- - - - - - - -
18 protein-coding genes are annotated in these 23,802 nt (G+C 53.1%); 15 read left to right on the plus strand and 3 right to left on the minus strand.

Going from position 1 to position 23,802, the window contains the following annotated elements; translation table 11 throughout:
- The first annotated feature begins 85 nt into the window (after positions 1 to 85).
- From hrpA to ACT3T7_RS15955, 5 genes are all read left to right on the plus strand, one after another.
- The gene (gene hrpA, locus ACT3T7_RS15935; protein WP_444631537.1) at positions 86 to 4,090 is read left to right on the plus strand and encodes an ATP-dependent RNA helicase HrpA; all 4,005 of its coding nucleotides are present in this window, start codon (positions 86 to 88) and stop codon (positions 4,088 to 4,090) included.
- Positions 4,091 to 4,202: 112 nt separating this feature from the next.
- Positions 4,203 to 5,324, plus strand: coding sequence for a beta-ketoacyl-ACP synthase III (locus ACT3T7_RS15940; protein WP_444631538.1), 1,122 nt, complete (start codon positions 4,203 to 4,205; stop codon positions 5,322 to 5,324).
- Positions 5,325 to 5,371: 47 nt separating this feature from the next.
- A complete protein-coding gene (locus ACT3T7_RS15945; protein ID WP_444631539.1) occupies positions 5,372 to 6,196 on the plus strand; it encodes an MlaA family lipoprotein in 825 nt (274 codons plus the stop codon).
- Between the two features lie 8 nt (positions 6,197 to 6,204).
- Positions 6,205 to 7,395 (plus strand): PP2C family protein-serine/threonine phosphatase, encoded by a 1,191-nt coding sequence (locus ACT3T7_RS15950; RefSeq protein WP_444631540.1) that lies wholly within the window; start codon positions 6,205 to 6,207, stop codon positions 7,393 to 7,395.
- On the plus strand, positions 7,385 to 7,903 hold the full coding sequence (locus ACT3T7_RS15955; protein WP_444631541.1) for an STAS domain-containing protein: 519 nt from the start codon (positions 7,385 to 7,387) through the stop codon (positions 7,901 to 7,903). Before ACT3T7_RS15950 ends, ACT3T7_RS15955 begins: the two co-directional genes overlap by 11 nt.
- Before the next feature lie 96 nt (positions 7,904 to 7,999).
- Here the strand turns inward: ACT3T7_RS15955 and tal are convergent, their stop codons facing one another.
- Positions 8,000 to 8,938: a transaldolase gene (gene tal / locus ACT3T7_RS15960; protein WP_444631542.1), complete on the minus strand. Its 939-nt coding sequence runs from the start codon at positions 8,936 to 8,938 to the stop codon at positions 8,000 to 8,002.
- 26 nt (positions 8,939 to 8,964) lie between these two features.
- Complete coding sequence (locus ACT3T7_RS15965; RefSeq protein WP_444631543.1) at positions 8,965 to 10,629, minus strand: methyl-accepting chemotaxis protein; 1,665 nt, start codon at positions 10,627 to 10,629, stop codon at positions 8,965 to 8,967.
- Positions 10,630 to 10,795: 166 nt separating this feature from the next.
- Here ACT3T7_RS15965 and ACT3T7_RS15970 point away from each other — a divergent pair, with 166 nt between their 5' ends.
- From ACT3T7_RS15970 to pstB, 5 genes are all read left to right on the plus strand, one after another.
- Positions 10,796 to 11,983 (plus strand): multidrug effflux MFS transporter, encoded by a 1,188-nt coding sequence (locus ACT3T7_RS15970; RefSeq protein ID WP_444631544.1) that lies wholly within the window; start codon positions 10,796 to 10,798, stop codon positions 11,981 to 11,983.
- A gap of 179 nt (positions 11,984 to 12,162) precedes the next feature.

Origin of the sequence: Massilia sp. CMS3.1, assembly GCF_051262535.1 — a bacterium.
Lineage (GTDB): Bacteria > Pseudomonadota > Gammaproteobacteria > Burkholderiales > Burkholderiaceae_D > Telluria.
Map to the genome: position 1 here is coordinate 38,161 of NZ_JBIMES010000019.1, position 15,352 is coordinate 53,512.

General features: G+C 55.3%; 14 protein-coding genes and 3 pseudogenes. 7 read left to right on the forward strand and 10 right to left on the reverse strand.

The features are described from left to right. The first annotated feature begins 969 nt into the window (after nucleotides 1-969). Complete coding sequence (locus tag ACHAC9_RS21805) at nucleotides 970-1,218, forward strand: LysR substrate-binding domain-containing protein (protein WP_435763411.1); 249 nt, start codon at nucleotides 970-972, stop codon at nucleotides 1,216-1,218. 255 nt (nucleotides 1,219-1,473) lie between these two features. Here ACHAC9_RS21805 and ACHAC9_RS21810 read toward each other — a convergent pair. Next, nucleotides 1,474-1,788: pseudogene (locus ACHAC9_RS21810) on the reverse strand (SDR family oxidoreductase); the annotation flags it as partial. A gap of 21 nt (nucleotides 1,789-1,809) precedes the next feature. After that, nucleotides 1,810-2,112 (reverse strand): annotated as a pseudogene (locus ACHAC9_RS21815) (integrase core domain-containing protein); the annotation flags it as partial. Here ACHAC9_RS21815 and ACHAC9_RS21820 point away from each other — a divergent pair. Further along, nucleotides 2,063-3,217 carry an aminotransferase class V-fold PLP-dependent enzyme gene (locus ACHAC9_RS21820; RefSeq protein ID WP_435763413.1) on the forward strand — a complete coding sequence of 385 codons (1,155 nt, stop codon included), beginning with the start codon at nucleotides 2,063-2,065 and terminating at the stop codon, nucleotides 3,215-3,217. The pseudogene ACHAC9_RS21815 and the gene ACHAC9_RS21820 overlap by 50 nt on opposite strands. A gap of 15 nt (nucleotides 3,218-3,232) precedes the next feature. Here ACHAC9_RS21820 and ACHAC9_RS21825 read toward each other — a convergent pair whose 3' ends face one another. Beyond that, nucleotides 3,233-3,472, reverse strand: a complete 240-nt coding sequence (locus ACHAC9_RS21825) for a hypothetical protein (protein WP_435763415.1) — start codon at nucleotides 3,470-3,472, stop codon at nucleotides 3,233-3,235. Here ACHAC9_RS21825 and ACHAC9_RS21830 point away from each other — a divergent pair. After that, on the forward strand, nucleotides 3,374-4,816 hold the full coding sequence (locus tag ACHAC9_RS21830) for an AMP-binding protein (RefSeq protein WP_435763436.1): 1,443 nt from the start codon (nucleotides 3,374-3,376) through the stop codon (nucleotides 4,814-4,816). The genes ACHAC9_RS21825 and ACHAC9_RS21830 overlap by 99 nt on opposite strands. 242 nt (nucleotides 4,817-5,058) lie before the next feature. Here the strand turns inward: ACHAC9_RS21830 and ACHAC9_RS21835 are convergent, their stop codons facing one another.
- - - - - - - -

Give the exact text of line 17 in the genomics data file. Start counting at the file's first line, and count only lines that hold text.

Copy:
- Complete coding sequence (locus ACT3T7_RS15965; RefSeq protein WP_444631543.1) at positions 8,965 to 10,629, minus strand: methyl-accepting chemotaxis protein; 1,665 nt, start codon at positions 10,627 to 10,629, stop codon at positions 8,965 to 8,967.